which could displace the statement of DW-3 that he indeed informed
    the police at the asking of the appellant at about 9.30 p.m. on
    01.05.1997 and did also inform the brother of the deceased. As
    noticed, PW-9 ASI Amar Singh did not specify as to how the
    information was received by him. Moreover, the person said to have
    divulged the information to the witness PW-7 was never examined.
    Given such omissions in the prosecution case, we find no reason to
    discard the testimony of DW-3. Once his testimony is accepted,
    several blocks of the prosecution story are knocked to the ground.
    Effect of the acquittal of co-accused persons
  18. There is yet another lacuna in the prosecution case that has
    magnified itself with acquittal of the co-accused, brothers of the
    appellant. It cannot be denied that if the appellant had been the killer,
    she, by herself, could not have hanged the dead body by the ceiling
    fan; and the act had definitely been performed by more than one
    person. That being the position, the Trial Court readily accepted the
    case against the brothers of the appellant as conspirators without
    cogent and convincing evidence. The High Court rightly acquitted them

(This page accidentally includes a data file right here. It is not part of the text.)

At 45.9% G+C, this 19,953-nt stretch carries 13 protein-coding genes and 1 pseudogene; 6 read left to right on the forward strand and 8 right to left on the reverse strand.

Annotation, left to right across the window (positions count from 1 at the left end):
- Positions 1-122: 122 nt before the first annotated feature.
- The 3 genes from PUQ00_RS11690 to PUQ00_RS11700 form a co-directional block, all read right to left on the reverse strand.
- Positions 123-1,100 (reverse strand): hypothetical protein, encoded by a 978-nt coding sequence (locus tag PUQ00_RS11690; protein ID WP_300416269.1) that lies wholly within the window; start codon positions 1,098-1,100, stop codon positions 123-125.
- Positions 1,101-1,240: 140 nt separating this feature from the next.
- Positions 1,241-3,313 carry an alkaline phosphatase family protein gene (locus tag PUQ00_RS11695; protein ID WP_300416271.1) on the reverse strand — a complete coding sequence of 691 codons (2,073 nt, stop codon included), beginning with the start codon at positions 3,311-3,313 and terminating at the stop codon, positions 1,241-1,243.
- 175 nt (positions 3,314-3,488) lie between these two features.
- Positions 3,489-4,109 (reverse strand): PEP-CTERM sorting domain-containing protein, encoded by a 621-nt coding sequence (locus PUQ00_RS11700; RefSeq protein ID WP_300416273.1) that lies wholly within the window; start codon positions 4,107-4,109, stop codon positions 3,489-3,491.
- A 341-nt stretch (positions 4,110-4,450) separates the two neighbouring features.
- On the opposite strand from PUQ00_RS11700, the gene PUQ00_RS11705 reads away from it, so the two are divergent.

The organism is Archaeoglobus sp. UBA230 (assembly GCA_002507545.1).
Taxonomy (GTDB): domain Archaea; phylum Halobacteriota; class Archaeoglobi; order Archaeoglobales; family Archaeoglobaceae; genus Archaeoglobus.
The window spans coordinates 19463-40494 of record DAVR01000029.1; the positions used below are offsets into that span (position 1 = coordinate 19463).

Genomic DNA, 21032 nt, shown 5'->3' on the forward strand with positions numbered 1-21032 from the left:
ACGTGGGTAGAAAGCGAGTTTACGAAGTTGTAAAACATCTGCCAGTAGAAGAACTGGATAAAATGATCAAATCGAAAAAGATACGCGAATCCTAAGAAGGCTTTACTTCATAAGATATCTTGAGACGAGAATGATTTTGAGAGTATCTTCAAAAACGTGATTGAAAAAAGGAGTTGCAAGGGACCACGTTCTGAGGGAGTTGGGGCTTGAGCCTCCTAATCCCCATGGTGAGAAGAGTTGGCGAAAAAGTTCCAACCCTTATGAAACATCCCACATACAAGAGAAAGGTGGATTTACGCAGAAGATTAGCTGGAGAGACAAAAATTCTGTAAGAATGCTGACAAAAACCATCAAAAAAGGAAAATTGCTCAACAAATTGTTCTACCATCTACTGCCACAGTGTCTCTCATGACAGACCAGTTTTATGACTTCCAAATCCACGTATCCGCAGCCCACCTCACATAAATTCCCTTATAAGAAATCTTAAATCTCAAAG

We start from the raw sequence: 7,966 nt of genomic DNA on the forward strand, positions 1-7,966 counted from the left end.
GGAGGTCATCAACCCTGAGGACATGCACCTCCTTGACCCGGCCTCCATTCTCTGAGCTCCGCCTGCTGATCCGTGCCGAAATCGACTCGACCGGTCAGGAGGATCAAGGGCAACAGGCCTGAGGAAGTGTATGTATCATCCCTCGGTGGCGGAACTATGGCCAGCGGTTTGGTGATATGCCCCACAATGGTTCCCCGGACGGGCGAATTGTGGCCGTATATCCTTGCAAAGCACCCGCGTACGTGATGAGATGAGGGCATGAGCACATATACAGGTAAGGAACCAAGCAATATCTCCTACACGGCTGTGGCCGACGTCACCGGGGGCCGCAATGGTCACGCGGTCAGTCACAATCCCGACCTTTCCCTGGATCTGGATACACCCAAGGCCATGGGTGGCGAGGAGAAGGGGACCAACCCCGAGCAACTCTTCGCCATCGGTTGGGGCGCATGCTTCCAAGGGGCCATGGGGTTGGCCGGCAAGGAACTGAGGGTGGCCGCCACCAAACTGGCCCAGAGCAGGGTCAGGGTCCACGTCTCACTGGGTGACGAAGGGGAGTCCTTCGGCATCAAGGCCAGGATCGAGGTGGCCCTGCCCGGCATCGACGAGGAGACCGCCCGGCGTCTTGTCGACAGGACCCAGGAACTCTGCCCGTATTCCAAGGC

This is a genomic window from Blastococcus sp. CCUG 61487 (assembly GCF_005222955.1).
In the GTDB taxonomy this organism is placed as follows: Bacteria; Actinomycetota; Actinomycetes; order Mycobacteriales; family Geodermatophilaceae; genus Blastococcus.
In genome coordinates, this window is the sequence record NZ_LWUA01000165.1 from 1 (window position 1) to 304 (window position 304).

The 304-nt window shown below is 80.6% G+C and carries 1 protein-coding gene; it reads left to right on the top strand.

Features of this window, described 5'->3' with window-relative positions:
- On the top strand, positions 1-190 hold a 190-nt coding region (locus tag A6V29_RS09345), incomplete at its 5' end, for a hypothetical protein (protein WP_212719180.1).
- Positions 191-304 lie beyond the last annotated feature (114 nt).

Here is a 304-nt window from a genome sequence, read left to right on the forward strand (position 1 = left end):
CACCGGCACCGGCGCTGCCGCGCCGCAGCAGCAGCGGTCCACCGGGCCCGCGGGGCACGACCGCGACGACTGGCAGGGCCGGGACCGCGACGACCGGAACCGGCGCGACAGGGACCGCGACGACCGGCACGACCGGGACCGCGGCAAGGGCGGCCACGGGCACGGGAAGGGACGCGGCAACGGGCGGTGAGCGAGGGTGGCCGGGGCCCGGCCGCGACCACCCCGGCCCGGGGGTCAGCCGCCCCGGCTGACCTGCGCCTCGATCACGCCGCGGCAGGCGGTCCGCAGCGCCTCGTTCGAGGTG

for want of evidence and even observed that the prosecution had failed
    to book the real culprit in place of the brothers of the appellant.
    55
    However, the High Court yet considered it proper to maintain the
    conviction of the appellant as the principal culprit while failing to
    consider that an important link in the prosecution story was snapped as
    soon as brothers of the appellant were acquitted.
    31.1. We would hasten to observe that merely for the reason of
    acquittal of co-accused, another accused in a criminal case may not be
    acquitted if cogent evidence against him is available and his case
    could be segregated from the case against the acquitted co-accused.
    However, on the basic facts of the present case, it is evident that the
    gruesome act in question had not been the handiwork of one person
    and it would be rather preposterous to assume that the appellant
    hanged the dead body by ceiling fan all by herself. In the given
    circumstances, when the alleged collaborators of the appellant are
    acquitted, the already existing clouds of doubts on the prosecution
    story get congealed. The High Court has proceeded with oversimplification of the matter by leaving the missing link as merely a fault
    of the investigating agency. In our view, as soon as the brothers of the
    appellant were acquitted, the High Court ought to have examined the
    consequence of such acquittal that an important link in the prosecution
    theory was snapped and it was difficult to conclude that the
    prosecution has established its case against the appellant beyond all
    reasonable doubts.
    The prosecution case not established beyond reasonable doubt
    56
  19. Thus, as regards the circumstances relied upon by the
    prosecution, the position obtainable from the material placed on record
    and the surrounding factors is that (a) the death of deceased Tirloki
    Nath was homicidal in nature and had not been suicidal though it was
    sought to be projected as suicide by the culprits by hanging the dead
    body from a ceiling fan in his room; (b) there is no cogent and